Call for Australia's Nauru camps to close immediately
Human rights agencies say the Australian-run detention camps on Nauru must be closed immediately after new revelations of abuse there.
The Guardian has published more than 2,000 leaked incident reports that show the assaults, sexual abuse, self-harm attempts, child abuse and living conditions endured by the asylum seekers.
Don Wiseman has more.
The analysis by the Guardian reveals more than half of the reports concern children, despite them making up just 18 percent of the inmates. The files contain seven reports of sexual assault of children, 59 reports of assault on children, 30 of self-harm involving children and 159 of threatened self-harm involving children. Amnesty New Zealand's Grant Bayldon says the reports in the Guardian are consistent with what their researcher found on Nauru last month.
"What these files lay bare is just really how horrific the abuse and how bad the situation is there for people who are not guilty of any crime, for people who just tried to get themselves and their families to safety."
The Asylum Seeker Resource Centre's campaign co-ordinator, Pamela Curr, says the incident reports crystallise the offences committed against the inmates.
"This information has been out in the public domain through multiple reports from parliamentary committee, human rights committees, from Amnesty, eminent national human rights bodies have all investigated but what this does, this provides chapter and verse a log of the incidents."
The executive director of the Human Rights Law Centre, Hugh de Kretzer, says the camps must close.
"It is so clear the cruelty the Australian Government is inflicting on people, the decent response to this is to act now and bring them to Australia. That is what the government needs to do."
The Australian Government in a statement says it continues to support the Nauruan Government to provide for the health, welfare and safety of all transferees and refugees. It says all alleged incidents within the regional processing centre are reported and where appropriate referred to the Nauru Police Force for investigation. It also says many of the incidents are unconfirmed allegations. The Government says they are evidence of the robustness of reporting procedures under which any alleged incident must be recorded, reported and where necessary investigated. Anmesty's Grant Bayldon rejects Canberra's claims the incidents detailed in the reports are historical.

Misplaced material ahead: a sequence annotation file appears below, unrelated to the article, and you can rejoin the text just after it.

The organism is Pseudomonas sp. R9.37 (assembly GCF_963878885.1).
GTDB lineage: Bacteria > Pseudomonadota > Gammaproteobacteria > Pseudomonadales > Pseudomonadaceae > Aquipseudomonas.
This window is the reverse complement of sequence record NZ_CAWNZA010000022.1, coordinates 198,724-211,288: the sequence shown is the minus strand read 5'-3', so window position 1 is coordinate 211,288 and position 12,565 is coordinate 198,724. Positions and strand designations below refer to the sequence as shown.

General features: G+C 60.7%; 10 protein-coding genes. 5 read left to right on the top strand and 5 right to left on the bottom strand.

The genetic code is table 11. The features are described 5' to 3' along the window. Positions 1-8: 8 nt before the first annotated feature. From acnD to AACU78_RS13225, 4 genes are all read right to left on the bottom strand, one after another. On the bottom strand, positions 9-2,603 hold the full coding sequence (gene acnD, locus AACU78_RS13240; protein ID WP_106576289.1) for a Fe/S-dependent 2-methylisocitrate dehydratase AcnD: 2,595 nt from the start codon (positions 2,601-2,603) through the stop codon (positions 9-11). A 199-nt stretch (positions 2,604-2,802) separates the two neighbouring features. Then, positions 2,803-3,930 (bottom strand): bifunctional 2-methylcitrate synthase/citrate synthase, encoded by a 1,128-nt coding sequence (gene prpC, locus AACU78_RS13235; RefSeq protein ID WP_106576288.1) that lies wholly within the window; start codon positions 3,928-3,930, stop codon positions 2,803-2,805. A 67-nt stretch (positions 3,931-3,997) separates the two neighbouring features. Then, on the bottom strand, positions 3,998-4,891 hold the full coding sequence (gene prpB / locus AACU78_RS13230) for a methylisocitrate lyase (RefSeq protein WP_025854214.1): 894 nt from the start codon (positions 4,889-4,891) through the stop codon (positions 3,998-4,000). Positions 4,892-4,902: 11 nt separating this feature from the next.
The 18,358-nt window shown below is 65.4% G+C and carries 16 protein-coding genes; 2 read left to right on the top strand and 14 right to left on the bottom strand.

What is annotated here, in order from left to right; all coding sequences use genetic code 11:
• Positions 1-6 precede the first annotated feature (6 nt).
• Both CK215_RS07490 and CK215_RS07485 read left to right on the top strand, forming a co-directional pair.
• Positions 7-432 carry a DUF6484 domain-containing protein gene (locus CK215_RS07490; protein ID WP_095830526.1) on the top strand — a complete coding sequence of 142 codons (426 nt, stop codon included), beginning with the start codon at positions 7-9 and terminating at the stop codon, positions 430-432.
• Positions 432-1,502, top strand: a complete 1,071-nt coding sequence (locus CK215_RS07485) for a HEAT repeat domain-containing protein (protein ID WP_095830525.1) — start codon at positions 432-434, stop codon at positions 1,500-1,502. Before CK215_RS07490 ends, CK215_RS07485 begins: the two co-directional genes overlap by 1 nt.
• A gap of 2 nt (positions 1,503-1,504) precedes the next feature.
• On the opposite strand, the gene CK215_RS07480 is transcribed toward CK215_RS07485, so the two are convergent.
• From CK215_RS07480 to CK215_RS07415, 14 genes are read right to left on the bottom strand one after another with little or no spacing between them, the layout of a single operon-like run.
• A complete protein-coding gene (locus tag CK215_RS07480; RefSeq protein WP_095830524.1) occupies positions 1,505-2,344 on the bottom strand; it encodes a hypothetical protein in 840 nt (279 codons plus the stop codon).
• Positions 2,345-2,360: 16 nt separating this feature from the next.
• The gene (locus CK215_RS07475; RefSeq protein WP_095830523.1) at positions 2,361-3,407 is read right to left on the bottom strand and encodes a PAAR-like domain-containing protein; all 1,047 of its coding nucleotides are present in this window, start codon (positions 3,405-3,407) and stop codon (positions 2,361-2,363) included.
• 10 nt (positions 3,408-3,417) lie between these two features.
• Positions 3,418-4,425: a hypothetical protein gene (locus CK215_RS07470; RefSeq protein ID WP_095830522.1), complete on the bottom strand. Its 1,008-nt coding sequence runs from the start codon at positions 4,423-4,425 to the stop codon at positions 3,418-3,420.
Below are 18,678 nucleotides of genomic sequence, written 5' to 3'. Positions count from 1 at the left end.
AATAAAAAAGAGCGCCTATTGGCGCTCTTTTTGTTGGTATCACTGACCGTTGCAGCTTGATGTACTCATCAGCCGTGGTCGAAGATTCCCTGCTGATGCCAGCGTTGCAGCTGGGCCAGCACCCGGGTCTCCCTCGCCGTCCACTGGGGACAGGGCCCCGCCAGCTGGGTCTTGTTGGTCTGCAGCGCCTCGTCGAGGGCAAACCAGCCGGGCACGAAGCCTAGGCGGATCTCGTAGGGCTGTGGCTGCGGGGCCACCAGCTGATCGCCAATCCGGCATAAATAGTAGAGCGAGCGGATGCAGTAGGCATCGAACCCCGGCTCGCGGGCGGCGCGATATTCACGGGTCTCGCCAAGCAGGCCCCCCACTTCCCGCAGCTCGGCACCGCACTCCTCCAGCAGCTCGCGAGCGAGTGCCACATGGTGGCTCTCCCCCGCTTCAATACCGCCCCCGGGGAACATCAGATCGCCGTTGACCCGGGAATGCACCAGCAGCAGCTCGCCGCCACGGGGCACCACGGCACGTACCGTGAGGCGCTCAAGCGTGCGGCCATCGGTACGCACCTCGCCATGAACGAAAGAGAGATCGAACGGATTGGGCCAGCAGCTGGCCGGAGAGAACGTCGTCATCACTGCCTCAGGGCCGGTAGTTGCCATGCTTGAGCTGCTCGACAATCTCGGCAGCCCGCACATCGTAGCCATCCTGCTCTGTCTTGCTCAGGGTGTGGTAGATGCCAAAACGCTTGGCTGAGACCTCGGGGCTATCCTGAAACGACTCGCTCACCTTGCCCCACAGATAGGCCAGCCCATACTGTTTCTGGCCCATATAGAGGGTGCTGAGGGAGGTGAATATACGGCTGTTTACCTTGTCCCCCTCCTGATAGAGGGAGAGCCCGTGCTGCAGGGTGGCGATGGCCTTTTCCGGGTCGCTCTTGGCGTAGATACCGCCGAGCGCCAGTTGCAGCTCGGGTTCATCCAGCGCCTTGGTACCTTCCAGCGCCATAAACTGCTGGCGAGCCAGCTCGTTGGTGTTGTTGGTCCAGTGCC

"Amnesty International totally rejects that. Based on our research which was conducted just weeks ago, what's in these files is entirely consistent with what's still going on right now."
Pamela Curr says it is also not true that complaints get investigated. She says Nauru has never charged a Nauruan with an offence, despite reports of rapes, other sexual assaults and violence. An offer by New Zealand to Australia to take 150 refugees is understood to still be on the table. Grant Bayldon has called for the Key Government to confirm it is interested in being part of the solution by pushing this agreement with Australia and offering to re-settle people here. In the wake of the Guardian's release, human rights and refugee bodies in Australia have launched a campaign called 'Bring Them Here' to have the inmates and refugees taken to Australia.
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